Excavation begins at historic Lancaster Castle Hill site

Castle Hill dig
Image caption A new excavation is taking place at Lancaster Castle Hill

A new archaeological dig has begun near Lancaster Castle with the aim of learning more about its Roman past.

The two-week Castle Hill project hopes to confirm theories it was once the site of a much bigger Roman shore fort.

A succession of forts is thought to have occupied Castle Hill between the 1st Century and 4th Century.

The excavation will partly re-open trenches dug in the late 1920s and early 1970s in the hope of understanding earlier research.

Jason Wood, the excavation director and heritage consultant to the Beyond the Castle project, said: "The dig represents an important opportunity to test our theories relating to the location of Lancaster's Late Roman Shore Fort.

"Hopefully it will enable us to consolidate our understanding of the site and what this might tell us about the nature and character of Lancaster in Roman times."

Shore forts are situated on shorelines and inland on navigable rivers. In Roman times, Mr Wood said the shoreline of Lancaster would have been slightly different.

History of Lancaster Castle

Originally a Roman fort, and sometimes known as John O'Gaunt's Castle, it stood as a bastion against the forces of the ancient Picts and Scots tribes.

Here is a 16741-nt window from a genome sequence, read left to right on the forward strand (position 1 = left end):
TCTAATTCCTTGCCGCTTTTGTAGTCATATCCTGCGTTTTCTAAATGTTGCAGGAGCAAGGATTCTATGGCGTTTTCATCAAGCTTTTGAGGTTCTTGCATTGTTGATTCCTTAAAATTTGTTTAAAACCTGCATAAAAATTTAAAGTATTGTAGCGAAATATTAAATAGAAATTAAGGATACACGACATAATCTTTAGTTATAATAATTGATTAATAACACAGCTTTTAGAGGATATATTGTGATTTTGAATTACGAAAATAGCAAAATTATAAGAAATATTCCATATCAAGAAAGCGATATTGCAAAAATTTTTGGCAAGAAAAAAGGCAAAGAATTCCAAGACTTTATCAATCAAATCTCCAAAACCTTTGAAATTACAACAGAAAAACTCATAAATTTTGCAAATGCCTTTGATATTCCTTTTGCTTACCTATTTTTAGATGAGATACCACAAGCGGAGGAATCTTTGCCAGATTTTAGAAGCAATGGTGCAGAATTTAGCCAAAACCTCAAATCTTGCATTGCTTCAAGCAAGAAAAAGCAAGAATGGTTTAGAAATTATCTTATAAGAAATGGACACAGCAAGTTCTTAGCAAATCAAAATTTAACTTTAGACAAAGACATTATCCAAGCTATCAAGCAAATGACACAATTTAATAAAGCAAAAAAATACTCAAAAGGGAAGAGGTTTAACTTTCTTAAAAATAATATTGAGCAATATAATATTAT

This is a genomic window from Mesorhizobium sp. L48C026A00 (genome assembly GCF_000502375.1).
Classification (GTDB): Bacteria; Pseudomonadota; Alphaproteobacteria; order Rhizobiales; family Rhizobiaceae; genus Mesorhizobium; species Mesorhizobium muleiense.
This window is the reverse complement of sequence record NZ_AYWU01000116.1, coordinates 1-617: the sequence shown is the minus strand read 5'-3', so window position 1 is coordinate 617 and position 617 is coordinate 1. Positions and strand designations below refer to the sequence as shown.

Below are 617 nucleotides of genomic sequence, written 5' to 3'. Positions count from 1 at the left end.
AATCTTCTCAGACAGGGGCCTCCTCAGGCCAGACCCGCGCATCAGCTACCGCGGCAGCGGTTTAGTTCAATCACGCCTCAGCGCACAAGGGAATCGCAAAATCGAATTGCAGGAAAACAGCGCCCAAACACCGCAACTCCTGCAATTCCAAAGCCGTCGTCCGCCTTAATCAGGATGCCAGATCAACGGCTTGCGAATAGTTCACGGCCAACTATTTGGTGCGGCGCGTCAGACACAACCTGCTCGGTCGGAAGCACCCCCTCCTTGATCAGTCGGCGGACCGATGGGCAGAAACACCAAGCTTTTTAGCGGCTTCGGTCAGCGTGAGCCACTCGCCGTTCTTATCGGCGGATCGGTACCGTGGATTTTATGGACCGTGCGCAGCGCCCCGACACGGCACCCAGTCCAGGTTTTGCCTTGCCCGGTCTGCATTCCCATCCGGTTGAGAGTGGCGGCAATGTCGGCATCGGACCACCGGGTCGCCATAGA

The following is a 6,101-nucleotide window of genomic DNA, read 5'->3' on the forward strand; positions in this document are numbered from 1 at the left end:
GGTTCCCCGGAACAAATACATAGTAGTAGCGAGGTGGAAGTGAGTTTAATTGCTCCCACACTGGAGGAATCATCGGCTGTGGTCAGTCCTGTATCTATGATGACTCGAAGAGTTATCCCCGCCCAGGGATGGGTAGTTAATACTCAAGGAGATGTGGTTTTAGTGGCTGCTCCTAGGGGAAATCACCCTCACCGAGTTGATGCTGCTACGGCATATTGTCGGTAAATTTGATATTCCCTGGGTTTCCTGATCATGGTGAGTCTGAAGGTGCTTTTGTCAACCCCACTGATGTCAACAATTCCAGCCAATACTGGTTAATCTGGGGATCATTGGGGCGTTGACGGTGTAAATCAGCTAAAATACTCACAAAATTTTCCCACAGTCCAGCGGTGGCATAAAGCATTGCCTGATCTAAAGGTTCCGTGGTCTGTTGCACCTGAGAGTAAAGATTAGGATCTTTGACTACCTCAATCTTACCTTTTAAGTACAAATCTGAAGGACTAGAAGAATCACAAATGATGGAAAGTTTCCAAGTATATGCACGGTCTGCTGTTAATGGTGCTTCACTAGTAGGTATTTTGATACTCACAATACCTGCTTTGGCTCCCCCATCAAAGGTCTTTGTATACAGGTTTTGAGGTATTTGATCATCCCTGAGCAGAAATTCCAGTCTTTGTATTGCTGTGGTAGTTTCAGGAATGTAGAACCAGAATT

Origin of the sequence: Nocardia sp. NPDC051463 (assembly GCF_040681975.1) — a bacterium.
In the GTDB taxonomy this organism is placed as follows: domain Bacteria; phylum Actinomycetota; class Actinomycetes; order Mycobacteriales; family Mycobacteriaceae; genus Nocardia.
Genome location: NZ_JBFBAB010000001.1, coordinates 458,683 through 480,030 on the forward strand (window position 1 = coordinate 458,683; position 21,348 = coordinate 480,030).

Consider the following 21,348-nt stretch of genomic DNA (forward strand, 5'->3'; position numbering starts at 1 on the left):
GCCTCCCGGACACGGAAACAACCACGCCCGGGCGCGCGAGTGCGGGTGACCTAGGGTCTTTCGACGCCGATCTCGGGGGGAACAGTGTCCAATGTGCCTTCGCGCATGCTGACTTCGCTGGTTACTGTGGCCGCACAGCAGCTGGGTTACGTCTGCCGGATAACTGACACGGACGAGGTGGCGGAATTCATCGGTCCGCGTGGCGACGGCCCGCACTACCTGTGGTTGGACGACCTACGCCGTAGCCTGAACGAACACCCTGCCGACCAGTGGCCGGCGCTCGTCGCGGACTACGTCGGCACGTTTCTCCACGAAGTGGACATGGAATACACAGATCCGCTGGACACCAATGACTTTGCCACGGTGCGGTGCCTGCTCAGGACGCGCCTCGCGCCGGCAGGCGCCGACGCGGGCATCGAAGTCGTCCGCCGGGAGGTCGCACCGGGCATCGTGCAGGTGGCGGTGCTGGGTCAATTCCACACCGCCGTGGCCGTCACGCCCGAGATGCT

The buildings include a 12th Century Norman keep, the 14th Century Witches' Tower and 15th Century Gatehouse.

The castle was the site where 10 people were convicted of witchcraft at the Summer Assize in 1612 who went to the gallows on the moors.

Among the monarchs who held court there were King John and King Henry IV.

In modern times, it was a working courtroom and witnessed the wrongful conviction of the Birmingham Six in 1975 for murders of 21 people in two pub bombings.

The Castle was also a Category C prison until 2011 and is a Grade I listed building.

Source: BBC and Lancaster Castle

Beyond the Castle is supported by the Heritage Lottery Fund and led by Lancaster City Council and Lancashire County Council.

Councillor Janice Hanson said there are "still many gaps to our knowledge" about the history of the city.

"This exciting project delving into our 'hidden depths' could potentially have a huge influence on the way we see our city and the way it has developed over the millennia."

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